Aquarium Fish Fin Rot

finrot on fish tail
Photo by Sue Waters / Attribution-ShareAlike 2.0 Generic (CC BY-SA 2.0)

Fin Rot Symptoms in Freshwater Fish

A fish with fin rot will have ragged, frayed fins. Both the fins and the tail may be affected. The edges of the fins are often discolored (sometimes lighter, sometimes darker).

If left untreated the fins will eventually erode away and the infection will spread to the fish's body.

Fin Rot Causes and Prevention

Fin rot is caused by a bacterial infection (e.g., Aeromonas, Pseudomonas). Sometimes fin rot begins after an injury to the fish's fins or tail. This could be due to fighting with other fish in the tank and having their fins torn or injured.

The bacteria that causes fin rot is normally present in the aquarium, but usually doesn't infect the fish unless they are injured or stressed in some way. Fin rot is an opportunistic infection. Once the fins are torn then a bacterial or even a fungal infection can easily invade the injured tail or fins.

Although any fish can get fin rot, bettas and goldfish seem to be particularly susceptible.

More commonly fin rot is caused by poor water quality in your aquarium. In fact, most fish diseases are caused by poor water quality. Poor water quality stresses the fish making them more susceptible to ALL fish diseases.

To prevent fin rot from occurring in the first place don't overcrowd your aquarium or overfeed your fish. Also, don't keep fish that are known to nip fins, such as tiger barbs with fish that have long flowing fins (e.g., angelfish, bettas).

Even if you don't overcrowd your tank, have fin nippers, or overfeed your fish you still need to do regular partial water changes to prevent outbreaks of disease from occuring in your tank. This is very important. You'll often hear that you should do a partial water change once a week. However, I think that partial water changes need to be done more than once a week. At least twice a week and every other day is best.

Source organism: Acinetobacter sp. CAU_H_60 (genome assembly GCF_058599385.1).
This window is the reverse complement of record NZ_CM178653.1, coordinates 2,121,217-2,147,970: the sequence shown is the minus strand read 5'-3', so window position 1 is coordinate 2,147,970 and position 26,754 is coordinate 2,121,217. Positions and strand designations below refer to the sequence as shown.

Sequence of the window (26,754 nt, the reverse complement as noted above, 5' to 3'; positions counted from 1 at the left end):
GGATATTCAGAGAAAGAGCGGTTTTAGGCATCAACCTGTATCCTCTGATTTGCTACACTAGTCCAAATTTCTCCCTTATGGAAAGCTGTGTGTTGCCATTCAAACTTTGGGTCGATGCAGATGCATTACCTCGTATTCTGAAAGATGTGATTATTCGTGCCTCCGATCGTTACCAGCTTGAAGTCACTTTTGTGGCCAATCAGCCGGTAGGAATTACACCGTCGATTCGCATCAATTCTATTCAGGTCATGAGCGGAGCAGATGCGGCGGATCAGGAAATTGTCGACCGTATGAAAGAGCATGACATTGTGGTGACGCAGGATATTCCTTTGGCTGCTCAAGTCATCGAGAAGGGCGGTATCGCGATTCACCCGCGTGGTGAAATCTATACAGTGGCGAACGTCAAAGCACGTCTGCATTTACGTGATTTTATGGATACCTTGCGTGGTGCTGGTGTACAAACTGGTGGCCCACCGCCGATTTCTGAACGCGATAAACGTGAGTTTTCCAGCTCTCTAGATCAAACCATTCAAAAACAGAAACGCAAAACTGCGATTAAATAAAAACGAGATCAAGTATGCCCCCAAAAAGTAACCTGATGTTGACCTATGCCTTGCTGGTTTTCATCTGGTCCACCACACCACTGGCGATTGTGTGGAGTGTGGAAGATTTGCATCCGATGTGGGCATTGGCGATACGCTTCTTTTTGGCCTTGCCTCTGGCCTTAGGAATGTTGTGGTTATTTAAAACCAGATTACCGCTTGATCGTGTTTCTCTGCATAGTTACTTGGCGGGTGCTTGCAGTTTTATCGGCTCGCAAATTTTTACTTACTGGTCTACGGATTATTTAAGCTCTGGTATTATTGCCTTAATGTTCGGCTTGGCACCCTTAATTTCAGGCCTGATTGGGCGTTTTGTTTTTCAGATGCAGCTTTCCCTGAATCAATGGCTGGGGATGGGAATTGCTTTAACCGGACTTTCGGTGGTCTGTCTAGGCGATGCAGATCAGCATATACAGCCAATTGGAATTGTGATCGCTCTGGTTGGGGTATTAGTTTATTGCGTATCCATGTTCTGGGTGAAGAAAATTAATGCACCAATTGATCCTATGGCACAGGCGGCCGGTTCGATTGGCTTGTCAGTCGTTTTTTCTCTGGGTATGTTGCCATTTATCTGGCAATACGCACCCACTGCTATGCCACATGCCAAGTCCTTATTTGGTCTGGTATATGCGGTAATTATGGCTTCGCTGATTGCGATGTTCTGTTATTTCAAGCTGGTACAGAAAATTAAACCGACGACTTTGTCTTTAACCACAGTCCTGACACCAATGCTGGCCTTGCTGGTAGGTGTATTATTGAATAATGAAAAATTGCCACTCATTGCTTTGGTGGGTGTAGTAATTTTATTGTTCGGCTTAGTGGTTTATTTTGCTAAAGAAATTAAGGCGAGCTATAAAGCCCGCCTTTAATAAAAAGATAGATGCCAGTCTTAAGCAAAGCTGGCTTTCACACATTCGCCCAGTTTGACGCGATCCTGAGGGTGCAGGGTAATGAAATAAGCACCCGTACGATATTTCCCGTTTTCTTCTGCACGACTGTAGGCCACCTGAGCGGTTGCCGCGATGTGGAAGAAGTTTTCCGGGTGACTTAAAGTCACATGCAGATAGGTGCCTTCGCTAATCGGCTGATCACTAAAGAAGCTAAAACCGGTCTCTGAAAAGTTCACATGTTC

Fin Rot Treatment

To treat fin rot the first thing you need to do is a partial water change. Change about 40-50% of the water, making sure to add a chlorine/chloramine remover to the new water.

If the fin rot isn't too severe, and the fish's fins are just a little ragged, doing partial water changes and using some aquarium salt may help. Don't use iodized salt - it is toxic to your fish. Aquarium salt is very cheap, however, you can use table salt as long as there is no iodine in it. The salt will help to inhibit both bacterial and fungal growth. Use about 1 tablespoon of aquarium salt for every 5 gallons of water.

Be sure to mix the salt in water solution BEFORE adding it to the tank.

For mild cases of finrot you can also try using Melafix or Bettafix. You may need something stronger for severe finrot. FYI - Bettafix is basically just melafix in an easier to dose format for a single fish kept in a betta tank versus a large aquarium.

Recommended Mild Finrot Products

Often, just cleaning up the water and adding some aquarium salt and melafix will cure your fish's finrot.

One of my betta's recently had finrot but it got much better after adding the bettafix and doing frequent water changes.

Treatment for Severe Finrot

In severe cases of finrot, just cleaning up the water conditions and adding salt and/or bettafix or melafix may not be enough to cure it and you may need to use an antibiotic. For severe fin rot I have used Mardel Products such as Maracyn or Maracyn 2. In general, I have had good luck using these products.

That said, it is always best to avoid using antibiotics or any kind of fish medication unless it is absolutely necessary. That's why maintaining good water quality is so important.

Maracyn is for gram positive bacterial infections, whereas Maracyn 2 is for gram negative bacterial infections. Fin rot is generally thought to be caused by gram negative bacteria which is treated by Maracyn 2, however, most likely you won't know for sure which kind of bacteria is causing the fin rot.

Maracyn 2 states that it treats infections of fin and tail rot, popeye, gill disease, dropsy, septicemia, secondary and internal infections.

Maracyn states that it treats body fungus, gill disease, and popeye, so for fin rot, I'd go with Maracyn 2.

Unfortunately, at times these Mardel products are hard to find, but thankfully Maracyn 2 is listed on Amazon once again:

For more information and for some excellent photos of fish fin and tail rot visit this page: